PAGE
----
AI and ESCR-Net intervene in constitutional case on homelessness in Canada

Publish Date: 
Thursday, June 5, 2014

A three day hearing took place on May 26-28 at the Court of Appeal for Ontario (Toronto) regarding a constitutional case brought by individuals affected by widespread homelessness in that country, demanding the implementation of a rights-based national housing strategy as recommended by the CESCR, the previous Special Rapporteur on Adequate Housing and states under Canada’s Universal  Periodic Review.  ESCR-Net and Amnesty International intervening as amicus curiae in the case, stressed the courts’ duty to consider Canada’s international human rights obligations while interpreting sections 7 (rights to life and security of the person) and 15 (right to the equality and non-discrimination) of the Canadian Charter of Rights and Freedoms. 

At the hearing, Molly Reynolds, representing the ESCR-Net-AI Coalition, argued that Canada should interpret the right to life and security of the person consistently with the right to adequate housing and should certainly not interpret section 7 to offer a narrower protection to the right to life than is offered by article 6 of the International Covenant on Civil and Political Rights. The Human Rights Committee has consistently recognized positive obligations for states under article 6, and in its review of Canada has stated that positive measures are required to address homelessness in that country for compliance with article 6.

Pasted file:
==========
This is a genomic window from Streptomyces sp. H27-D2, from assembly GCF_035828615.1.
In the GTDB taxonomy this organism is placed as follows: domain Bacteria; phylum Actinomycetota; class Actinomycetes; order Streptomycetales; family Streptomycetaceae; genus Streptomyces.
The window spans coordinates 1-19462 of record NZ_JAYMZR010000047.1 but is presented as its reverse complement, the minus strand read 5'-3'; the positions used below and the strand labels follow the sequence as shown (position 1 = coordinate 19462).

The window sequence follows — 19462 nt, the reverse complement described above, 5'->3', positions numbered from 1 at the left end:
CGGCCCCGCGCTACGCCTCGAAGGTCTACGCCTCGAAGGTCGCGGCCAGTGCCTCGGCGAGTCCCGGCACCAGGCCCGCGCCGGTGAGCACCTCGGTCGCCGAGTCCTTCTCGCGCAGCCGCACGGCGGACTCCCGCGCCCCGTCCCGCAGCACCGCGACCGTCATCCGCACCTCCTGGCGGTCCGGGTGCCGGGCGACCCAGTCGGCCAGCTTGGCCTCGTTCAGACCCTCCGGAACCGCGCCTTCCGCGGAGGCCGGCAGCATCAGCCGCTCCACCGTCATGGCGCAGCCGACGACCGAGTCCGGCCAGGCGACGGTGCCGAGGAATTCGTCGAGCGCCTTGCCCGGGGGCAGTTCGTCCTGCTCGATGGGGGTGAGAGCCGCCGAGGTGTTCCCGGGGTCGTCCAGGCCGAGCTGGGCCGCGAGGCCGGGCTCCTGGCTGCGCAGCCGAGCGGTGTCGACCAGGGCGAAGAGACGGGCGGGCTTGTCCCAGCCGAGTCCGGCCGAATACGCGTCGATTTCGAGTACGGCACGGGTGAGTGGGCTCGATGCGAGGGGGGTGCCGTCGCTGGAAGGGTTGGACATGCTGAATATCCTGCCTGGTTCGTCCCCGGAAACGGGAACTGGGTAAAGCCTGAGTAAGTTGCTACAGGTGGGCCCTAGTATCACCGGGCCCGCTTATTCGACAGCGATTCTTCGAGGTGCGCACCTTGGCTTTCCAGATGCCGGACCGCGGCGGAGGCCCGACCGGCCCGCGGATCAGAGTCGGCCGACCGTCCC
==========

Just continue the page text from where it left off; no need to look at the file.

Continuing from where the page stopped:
Moreover, it was argued that governments must ensure access to housing for groups facing systemic discrimination, including persons with disabilities, women, racialized groups and Indigenous people, who are disproportionately affected by Canada’s failure to implement a housing strategy. Bruce Porter of the Social Rights Advocacy Centre in Canada highlights that courts must interpret rights to life and security of the person so as to provide equal protection to vulnerable groups, who often need positive measures by governments to address systemic violations and failures to act rather than challenges to particular actions or laws.  The Canadian government itself has told the UN Human Rights Committee and the UN Committee on Economic, Social and Cultural Rights that the rights to life and security of the person require governments to ensure that no one is denied basic necessities such as housing. 

For more information on the written submissions of Amnesty International and ESCR-Net, please go to The Government of Canada’s submissions and other documents are available at